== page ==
What is Scoliosis?
Scoliosis is best described as a sideways curvature of the spine. It is a common affliction, with over 3 million cases per year in the United States. While this condition typically occurs right before puberty, there are three notable ways in which the spine can curve and be diagnosed as scoliosis:
- Levoscoliosis is when the spine curves to the left, resembling the letter C
- Dextroscoliosis is when the spine curves to the right, resembling a backwards letter C
- When the spine has two distinct curves and takes on a shape resembling the letter S
There are two major forms of scoliosis. Type 1 is considered “progressive scoliosis” and typically begins as very mild during the young adult years before becoming increasingly worse as the patient becomes older. This is usually due to degenerative changes in the spine and natural wear and tear that occurs as our bodies age. Type 2 is referred to as “adult scoliosis” and begins later in life as a result of degenerative conditions in the spine. Other forms include congenital scoliosis, which develops in utero, and neuromuscular scoliosis, which sometimes occurs in those who cannot walk due to cerebral palsy, muscular dystrophy or some other neuromuscular condition. These other forms, however, tend to be much rarer.
Symptoms can vary depending on age and the severity of the scoliosis. While those who have minor curvature in the spine may experience little to no discomfort, patients with a more pronounced curvature are likely to experience back pain, nerve compression, numbness, weakness and difficulty standing upright or walking. During your consultation, your doctor will likely ask you to bend from the waist so they may observe your spine and carefully check for any hallmark symptoms of scoliosis, including:
- One shoulder higher than the other
- One shoulder blade protruding more than the other
- One hip higher than the other
- Uneven appearance of the waist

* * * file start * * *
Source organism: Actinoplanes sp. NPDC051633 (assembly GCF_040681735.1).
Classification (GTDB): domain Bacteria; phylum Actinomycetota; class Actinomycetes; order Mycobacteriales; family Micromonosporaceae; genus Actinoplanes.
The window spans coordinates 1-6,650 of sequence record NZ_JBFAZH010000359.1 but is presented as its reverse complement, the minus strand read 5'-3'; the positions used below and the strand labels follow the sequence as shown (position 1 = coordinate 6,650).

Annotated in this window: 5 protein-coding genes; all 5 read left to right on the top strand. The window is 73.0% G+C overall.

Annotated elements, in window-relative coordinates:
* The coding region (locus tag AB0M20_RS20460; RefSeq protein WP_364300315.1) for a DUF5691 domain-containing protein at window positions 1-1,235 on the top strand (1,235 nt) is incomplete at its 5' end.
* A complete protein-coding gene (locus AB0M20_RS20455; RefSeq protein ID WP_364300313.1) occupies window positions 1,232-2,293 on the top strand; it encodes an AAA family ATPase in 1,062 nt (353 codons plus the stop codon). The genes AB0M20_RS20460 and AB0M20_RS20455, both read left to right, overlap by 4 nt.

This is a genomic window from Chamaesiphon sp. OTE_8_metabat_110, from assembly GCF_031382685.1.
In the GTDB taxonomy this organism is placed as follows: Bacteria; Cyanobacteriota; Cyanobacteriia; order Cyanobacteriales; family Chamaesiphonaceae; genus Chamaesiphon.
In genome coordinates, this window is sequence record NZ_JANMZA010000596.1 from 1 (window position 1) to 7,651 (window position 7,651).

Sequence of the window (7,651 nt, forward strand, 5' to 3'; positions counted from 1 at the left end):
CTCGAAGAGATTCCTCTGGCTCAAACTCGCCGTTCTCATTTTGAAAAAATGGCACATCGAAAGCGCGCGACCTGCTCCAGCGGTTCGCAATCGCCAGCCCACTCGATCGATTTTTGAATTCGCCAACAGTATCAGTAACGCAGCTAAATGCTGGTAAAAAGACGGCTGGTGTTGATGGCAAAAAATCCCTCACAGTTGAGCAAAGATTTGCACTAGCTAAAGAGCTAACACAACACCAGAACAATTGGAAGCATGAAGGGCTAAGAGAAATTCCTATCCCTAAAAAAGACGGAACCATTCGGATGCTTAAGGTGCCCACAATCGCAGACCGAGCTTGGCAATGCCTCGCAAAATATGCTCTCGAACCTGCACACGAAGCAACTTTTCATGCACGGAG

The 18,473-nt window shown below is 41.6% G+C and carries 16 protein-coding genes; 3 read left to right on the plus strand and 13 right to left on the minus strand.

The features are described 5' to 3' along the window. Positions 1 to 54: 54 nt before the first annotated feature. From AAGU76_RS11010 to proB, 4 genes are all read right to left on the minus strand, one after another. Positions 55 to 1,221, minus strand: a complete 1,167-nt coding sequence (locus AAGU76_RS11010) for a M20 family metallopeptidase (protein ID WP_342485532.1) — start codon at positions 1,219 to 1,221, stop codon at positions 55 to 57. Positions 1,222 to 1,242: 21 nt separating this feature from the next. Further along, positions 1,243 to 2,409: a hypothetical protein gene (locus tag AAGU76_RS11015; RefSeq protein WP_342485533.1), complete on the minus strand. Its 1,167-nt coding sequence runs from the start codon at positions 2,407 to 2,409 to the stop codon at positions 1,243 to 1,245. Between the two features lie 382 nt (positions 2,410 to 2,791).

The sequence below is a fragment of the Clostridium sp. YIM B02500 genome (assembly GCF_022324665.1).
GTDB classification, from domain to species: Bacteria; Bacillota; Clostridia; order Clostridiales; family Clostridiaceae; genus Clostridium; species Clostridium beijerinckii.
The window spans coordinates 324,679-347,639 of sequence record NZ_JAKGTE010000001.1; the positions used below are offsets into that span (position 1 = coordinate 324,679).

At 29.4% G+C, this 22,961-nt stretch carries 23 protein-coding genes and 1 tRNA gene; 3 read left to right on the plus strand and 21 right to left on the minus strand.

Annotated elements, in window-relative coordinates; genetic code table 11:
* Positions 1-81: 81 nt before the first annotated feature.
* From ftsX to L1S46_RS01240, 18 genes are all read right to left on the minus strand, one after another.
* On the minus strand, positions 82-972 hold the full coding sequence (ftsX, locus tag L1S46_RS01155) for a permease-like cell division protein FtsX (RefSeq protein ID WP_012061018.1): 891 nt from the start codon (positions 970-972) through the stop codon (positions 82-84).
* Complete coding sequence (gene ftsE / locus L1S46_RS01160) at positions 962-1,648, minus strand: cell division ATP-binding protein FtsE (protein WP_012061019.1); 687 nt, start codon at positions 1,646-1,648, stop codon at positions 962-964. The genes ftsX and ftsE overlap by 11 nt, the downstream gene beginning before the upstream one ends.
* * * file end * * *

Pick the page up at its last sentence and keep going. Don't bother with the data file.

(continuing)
- One side of the ribcage higher than the other
- A significant tilt in the body to one side
- One leg may appear shorter than the other
Generally, spinal curvatures less than 20 degrees will need only careful monitoring and diligent care toward the spine. However, curvatures greater than 20 degrees will require non-surgical or minimally invasive treatment to adjust the spine and prevent further damage or eventual disfigurement.
The Minimally Invasive SpineCARE® Approach To Scoliosis Correction
If it has been determined that surgery is the best option for your scoliosis, Minimally Invasive SpineCARE features several state-of-the-art techniques reflecting the latest advances in healthcare and technology. We proudly offer both minimally invasive and traditional surgeries and will work with you to determine which option may be best for your unique case. These procedures will almost always fall into one of the two main categories of scoliosis surgery:
- Posterior Surgery – From the Back
Multiple tiny incisions are made along the thoracic (middle back) region of the spine. Oftentimes, an endoscope (a small tool with a tiny camera on the end) will be inserted to allow the surgeon to navigate the spine with minimal disruption to surrounding muscles and tissue. Depending on the exact procedure being performed, screws and rods may be inserted into the spine and then a bone graft may be necessary to fuse particular bones within the spine together. The fusion process will continue after surgery and can take up to a full year post-procedure to completely fuse.
- Anterior Surgery – From the Front
In certain situations, it may be recommended to perform surgery from the front of the body for enhanced exposure to the thoracic (middle back) and lumbar (lower back) regions of the spine. Depending on the patient and the procedure being performed, vertebral discs may be removed while screws and rods are then inserted into the spine to reduce its curvature. Bone is placed into the empty disc spaces to encourage the spine to fuse. The fusion process, much like in posterior procedures, will continue after surgery and can take up to a full year to complete.
Because of our focus on minimally invasive techniques, patients undergoing minimally invasive surgical procedures typically experience a faster healing process and speedier recovery period. This is due to the smaller incisions required and notably less trauma incurred to the muscles and tissue surrounding the spine. We have successfully treated over 45,000 patients with our innovative services and patient-centric care. Contact The Spine & Orthopedic Institute at 972-445-9443 to schedule a consultation or to find out how we can help you with your scoliosis!